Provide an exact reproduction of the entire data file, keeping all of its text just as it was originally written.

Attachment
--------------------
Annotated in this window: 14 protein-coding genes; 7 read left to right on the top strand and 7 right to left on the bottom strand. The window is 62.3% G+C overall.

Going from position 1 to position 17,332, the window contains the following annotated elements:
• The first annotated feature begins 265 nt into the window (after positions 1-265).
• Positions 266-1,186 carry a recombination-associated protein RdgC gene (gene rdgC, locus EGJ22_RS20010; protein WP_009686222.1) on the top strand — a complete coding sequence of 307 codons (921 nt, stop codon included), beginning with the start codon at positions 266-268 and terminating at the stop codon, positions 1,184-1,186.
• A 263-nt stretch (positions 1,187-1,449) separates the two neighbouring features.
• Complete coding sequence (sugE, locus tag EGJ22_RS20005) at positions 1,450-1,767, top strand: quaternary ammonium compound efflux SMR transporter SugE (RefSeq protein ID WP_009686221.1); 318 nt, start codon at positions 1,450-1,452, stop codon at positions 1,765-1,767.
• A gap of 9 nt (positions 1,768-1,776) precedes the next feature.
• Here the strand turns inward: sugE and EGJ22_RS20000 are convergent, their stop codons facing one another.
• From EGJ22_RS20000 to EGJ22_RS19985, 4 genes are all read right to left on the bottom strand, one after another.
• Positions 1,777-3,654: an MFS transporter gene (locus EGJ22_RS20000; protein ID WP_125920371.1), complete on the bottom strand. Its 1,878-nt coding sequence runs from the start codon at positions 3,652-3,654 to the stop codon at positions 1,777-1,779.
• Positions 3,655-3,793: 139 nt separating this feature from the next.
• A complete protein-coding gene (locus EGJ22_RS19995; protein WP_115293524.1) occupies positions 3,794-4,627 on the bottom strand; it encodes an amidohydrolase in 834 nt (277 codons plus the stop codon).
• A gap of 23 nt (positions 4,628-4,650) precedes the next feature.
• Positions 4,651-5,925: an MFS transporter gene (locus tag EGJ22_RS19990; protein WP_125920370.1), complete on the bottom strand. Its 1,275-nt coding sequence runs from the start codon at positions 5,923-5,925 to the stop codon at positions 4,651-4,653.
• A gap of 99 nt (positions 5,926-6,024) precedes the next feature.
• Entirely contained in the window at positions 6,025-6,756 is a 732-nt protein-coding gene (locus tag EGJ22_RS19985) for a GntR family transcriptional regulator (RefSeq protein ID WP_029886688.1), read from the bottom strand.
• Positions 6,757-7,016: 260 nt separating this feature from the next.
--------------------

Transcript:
Annotated in this window: 14 protein-coding genes; 7 read left to right on the top strand and 7 right to left on the bottom strand. The window is 62.3% G+C overall.

Going from position 1 to position 17,332, the window contains the following annotated elements:
• The first annotated feature begins 265 nt into the window (after positions 1-265).
• Positions 266-1,186 carry a recombination-associated protein RdgC gene (gene rdgC, locus EGJ22_RS20010; protein WP_009686222.1) on the top strand — a complete coding sequence of 307 codons (921 nt, stop codon included), beginning with the start codon at positions 266-268 and terminating at the stop codon, positions 1,184-1,186.
• A 263-nt stretch (positions 1,187-1,449) separates the two neighbouring features.
• Complete coding sequence (sugE, locus tag EGJ22_RS20005) at positions 1,450-1,767, top strand: quaternary ammonium compound efflux SMR transporter SugE (RefSeq protein ID WP_009686221.1); 318 nt, start codon at positions 1,450-1,452, stop codon at positions 1,765-1,767.
• A gap of 9 nt (positions 1,768-1,776) precedes the next feature.
• Here the strand turns inward: sugE and EGJ22_RS20000 are convergent, their stop codons facing one another.
• From EGJ22_RS20000 to EGJ22_RS19985, 4 genes are all read right to left on the bottom strand, one after another.
• Positions 1,777-3,654: an MFS transporter gene (locus EGJ22_RS20000; protein ID WP_125920371.1), complete on the bottom strand. Its 1,878-nt coding sequence runs from the start codon at positions 3,652-3,654 to the stop codon at positions 1,777-1,779.
• Positions 3,655-3,793: 139 nt separating this feature from the next.
• A complete protein-coding gene (locus EGJ22_RS19995; protein WP_115293524.1) occupies positions 3,794-4,627 on the bottom strand; it encodes an amidohydrolase in 834 nt (277 codons plus the stop codon).
• A gap of 23 nt (positions 4,628-4,650) precedes the next feature.
• Positions 4,651-5,925: an MFS transporter gene (locus tag EGJ22_RS19990; protein WP_125920370.1), complete on the bottom strand. Its 1,275-nt coding sequence runs from the start codon at positions 5,923-5,925 to the stop codon at positions 4,651-4,653.
• A gap of 99 nt (positions 5,926-6,024) precedes the next feature.
• Entirely contained in the window at positions 6,025-6,756 is a 732-nt protein-coding gene (locus tag EGJ22_RS19985) for a GntR family transcriptional regulator (RefSeq protein ID WP_029886688.1), read from the bottom strand.
• Positions 6,757-7,016: 260 nt separating this feature from the next.